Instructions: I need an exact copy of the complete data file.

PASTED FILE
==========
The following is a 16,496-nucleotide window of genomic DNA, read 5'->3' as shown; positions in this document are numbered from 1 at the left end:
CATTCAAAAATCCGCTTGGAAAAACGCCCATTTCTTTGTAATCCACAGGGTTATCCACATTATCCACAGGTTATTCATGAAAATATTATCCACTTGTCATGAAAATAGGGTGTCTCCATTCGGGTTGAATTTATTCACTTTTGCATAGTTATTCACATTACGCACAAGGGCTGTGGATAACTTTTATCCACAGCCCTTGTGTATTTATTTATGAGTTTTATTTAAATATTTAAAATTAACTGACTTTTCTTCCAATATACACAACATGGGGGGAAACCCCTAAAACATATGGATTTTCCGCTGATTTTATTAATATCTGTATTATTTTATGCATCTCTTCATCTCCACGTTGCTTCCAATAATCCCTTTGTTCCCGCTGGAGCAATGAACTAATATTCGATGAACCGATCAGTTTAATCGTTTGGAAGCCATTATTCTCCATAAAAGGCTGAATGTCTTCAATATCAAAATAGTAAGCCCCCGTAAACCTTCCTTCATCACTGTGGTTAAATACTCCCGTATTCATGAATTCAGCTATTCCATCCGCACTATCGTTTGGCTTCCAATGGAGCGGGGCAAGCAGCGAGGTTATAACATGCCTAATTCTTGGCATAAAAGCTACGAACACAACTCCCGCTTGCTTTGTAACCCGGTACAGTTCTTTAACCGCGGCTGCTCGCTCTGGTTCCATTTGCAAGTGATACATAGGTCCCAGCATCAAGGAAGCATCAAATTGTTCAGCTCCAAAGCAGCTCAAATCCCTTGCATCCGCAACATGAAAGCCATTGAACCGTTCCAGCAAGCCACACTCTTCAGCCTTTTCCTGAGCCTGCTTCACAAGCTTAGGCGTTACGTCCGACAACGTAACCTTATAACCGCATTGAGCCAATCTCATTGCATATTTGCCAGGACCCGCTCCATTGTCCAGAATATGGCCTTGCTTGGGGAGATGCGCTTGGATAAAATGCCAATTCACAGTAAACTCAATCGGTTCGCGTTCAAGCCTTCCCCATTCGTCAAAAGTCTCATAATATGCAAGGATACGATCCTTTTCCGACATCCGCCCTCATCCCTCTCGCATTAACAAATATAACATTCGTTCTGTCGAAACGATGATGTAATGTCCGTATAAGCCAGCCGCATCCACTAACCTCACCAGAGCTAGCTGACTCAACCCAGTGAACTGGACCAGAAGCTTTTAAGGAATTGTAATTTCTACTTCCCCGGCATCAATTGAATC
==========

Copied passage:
The following is a 16,496-nucleotide window of genomic DNA, read 5'->3' as shown; positions in this document are numbered from 1 at the left end:
CATTCAAAAATCCGCTTGGAAAAACGCCCATTTCTTTGTAATCCACAGGGTTATCCACATTATCCACAGGTTATTCATGAAAATATTATCCACTTGTCATGAAAATAGGGTGTCTCCATTCGGGTTGAATTTATTCACTTTTGCATAGTTATTCACATTACGCACAAGGGCTGTGGATAACTTTTATCCACAGCCCTTGTGTATTTATTTATGAGTTTTATTTAAATATTTAAAATTAACTGACTTTTCTTCCAATATACACAACATGGGGGGAAACCCCTAAAACATATGGATTTTCCGCTGATTTTATTAATATCTGTATTATTTTATGCATCTCTTCATCTCCACGTTGCTTCCAATAATCCCTTTGTTCCCGCTGGAGCAATGAACTAATATTCGATGAACCGATCAGTTTAATCGTTTGGAAGCCATTATTCTCCATAAAAGGCTGAATGTCTTCAATATCAAAATAGTAAGCCCCCGTAAACCTTCCTTCATCACTGTGGTTAAATACTCCCGTATTCATGAATTCAGCTATTCCATCCGCACTATCGTTTGGCTTCCAATGGAGCGGGGCAAGCAGCGAGGTTATAACATGCCTAATTCTTGGCATAAAAGCTACGAACACAACTCCCGCTTGCTTTGTAACCCGGTACAGTTCTTTAACCGCGGCTGCTCGCTCTGGTTCCATTTGCAAGTGATACATAGGTCCCAGCATCAAGGAAGCATCAAATTGTTCAGCTCCAAAGCAGCTCAAATCCCTTGCATCCGCAACATGAAAGCCATTGAACCGTTCCAGCAAGCCACACTCTTCAGCCTTTTCCTGAGCCTGCTTCACAAGCTTAGGCGTTACGTCCGACAACGTAACCTTATAACCGCATTGAGCCAATCTCATTGCATATTTGCCAGGACCCGCTCCATTGTCCAGAATATGGCCTTGCTTGGGGAGATGCGCTTGGATAAAATGCCAATTCACAGTAAACTCAATCGGTTCGCGTTCAAGCCTTCCCCATTCGTCAAAAGTCTCATAATATGCAAGGATACGATCCTTTTCCGACATCCGCCCTCATCCCTCTCGCATTAACAAATATAACATTCGTTCTGTCGAAACGATGATGTAATGTCCGTATAAGCCAGCCGCATCCACTAACCTCACCAGAGCTAGCTGACTCAACCCAGTGAACTGGACCAGAAGCTTTTAAGGAATTGTAATTTCTACTTCCCCGGCATCAATTGAATC